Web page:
Mr John Redwood (Wokingham) (Con): The three leaders of the main parties made generous offers to Scotland. I am sure that they wish to honour those offers, and I urge them to do so as quickly as possible. It would be easier if they could try to find some agreement among themselves, because, unfortunately, their offers were a bit different. I also urge them to be generous. I think we want to have the right spirit for this negotiation, and I disagree with the former Prime Minister: I think that Scotland should have full powers over income tax, and I think that the more fiscal devolution there is, the better. I think it makes a lot of sense for whoever is responsible for spending the money to be responsible for raising it as well.
However, I have also raised the question of England. I have spoken for England, and since I launched my “Speak for England” campaign, I have been overwhelmed with support from around the country. More than 70% of the English people believe that we need English votes on English issues, and they believe that we need them now. That would be a first important step on the road to justice for England.
Pete Wishart (Perth and North Perthshire) (SNP): The right hon. Gentleman is absolutely right: he has been totally consistent. I actually used him as an example as I went around the meeting places of Scotland saying, “This is the real mood of the Tory Back Benches.” I was told that he was a siren voice—that he was in the wilderness—but he is actually the voice of the Tory Back Benches.
Mr Redwood: My voice is central to this debate because that is what the English people wish. I am merely trying to interpret their wishes, and I am proud to be able to do so.
We are told by some that this is too difficult to do. It is not too difficult to do. It is very easy to define an English issue: it is an issue that has been devolved elsewhere. What it makes sense for Scotland to decide in Scotland, England should decide in England. We are told that there are complications involving different types of MP, but we have different types of MP today. We all have different rights, duties and responsibilities, depending on how much has been devolved. Some of us can deal with all the issues in our constituencies, but we have the advice and the votes of others from other parts of the country who cannot deal with all the issues in their constituencies because those issues have been devolved.
What I am concerned about is equality for the voters. We are now talking about offering income tax powers to Scotland, which I think will happen, because all the parties agree with a version of it. It would be grossly unfair if the voters of Scotland, by their majority, could instruct their Scottish Parliament on what income tax rate they wanted, while the voters of England, instructing their MPs, might not get their wishes by a majority, because Members from other parts of the country might come and vote for a higher rate in England than English MPs or their constituencies wanted. It would be unfair votes, and that is what we need to address.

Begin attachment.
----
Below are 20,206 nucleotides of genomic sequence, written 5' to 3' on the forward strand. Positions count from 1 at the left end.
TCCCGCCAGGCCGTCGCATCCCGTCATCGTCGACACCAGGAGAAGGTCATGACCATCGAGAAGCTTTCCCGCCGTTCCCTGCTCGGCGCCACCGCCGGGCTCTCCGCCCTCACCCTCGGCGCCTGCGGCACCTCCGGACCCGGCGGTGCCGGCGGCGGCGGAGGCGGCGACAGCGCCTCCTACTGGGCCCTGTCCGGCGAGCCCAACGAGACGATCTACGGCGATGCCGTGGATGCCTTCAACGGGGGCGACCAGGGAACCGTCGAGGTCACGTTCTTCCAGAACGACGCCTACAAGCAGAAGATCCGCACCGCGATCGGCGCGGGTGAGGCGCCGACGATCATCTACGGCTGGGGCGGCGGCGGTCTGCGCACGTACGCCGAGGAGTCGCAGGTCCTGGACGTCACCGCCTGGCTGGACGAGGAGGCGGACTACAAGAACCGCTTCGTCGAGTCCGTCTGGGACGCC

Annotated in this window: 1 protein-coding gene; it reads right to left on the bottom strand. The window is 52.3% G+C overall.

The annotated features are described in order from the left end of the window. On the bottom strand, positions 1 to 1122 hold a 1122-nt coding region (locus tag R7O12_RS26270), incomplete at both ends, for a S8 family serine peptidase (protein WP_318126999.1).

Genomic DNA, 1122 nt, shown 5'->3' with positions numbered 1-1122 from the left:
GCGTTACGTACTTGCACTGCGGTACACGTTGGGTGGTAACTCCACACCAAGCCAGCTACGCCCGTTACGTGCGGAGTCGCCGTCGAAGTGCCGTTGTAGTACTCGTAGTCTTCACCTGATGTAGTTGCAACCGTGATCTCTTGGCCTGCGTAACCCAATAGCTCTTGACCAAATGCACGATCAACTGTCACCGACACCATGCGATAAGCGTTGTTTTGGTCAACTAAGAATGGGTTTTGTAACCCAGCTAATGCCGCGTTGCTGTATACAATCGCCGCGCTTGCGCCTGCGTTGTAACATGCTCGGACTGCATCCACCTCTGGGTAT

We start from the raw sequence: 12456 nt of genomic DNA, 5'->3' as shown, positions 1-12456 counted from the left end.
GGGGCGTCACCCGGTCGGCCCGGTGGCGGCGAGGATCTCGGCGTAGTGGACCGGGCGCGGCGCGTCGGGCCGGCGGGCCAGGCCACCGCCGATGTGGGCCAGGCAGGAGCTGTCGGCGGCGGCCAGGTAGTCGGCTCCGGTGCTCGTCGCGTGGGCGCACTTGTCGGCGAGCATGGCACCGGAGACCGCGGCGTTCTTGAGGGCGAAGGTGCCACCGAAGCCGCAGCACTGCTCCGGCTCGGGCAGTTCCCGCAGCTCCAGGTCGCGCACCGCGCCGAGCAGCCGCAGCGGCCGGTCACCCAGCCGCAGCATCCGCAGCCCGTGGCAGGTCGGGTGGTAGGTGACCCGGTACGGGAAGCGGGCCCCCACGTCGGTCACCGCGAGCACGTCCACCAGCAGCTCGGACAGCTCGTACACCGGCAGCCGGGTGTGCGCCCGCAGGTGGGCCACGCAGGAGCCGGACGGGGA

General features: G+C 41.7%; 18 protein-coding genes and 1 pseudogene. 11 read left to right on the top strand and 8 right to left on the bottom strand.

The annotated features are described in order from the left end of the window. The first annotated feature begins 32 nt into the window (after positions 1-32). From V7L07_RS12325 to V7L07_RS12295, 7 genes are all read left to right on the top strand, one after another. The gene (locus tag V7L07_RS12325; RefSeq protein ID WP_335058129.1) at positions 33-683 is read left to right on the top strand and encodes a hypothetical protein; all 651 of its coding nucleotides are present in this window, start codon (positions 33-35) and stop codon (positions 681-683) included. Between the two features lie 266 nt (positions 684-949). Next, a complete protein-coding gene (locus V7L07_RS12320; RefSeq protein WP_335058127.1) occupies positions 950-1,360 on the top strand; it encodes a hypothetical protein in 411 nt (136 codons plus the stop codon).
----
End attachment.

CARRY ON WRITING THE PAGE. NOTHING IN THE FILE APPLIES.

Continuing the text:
Sir Robert Smith (West Aberdeenshire and Kincardine) (LD): rose—
Mr Redwood: Does the hon. Gentleman wish to intervene?
Mr Deputy Speaker (Mr Lindsay Hoyle): Order. The hon. Member for West Aberdeenshire and Kincardine (Sir Robert Smith) has only just walked into the Chamber, and I do not want to embarrass him.
Mr Redwood: I say that we need justice for England, and that we need to embark on this course now. We could begin today if Scottish Members of Parliament such as those in the SNP would simply say that they would no longer vote on English-only matters. We could do it quite simply by amending the Standing Orders of the House, which I strongly recommend.
I hope that other parties will come with us. I am offering something that is extraordinarily popular in England. All the parties are struggling a bit to be popular enough to win the general election, and one would have thought that they would want to associate themselves with something as popular as this. I cannot remember when I last supported something this popular, and I do not go out of my way to support unpopular causes. Yet I find MPs from other parties queuing up to disagree with the English people, to deny the English people justice, to say that an English person’s vote should not count as much as a Scottish person’s vote, and to say that, yes, they want to see an income tax rate set for England by people who will not be paying the tax, and who do not represent those who do pay it.
I say, “Justice for England! Justice now! English votes for English issues!”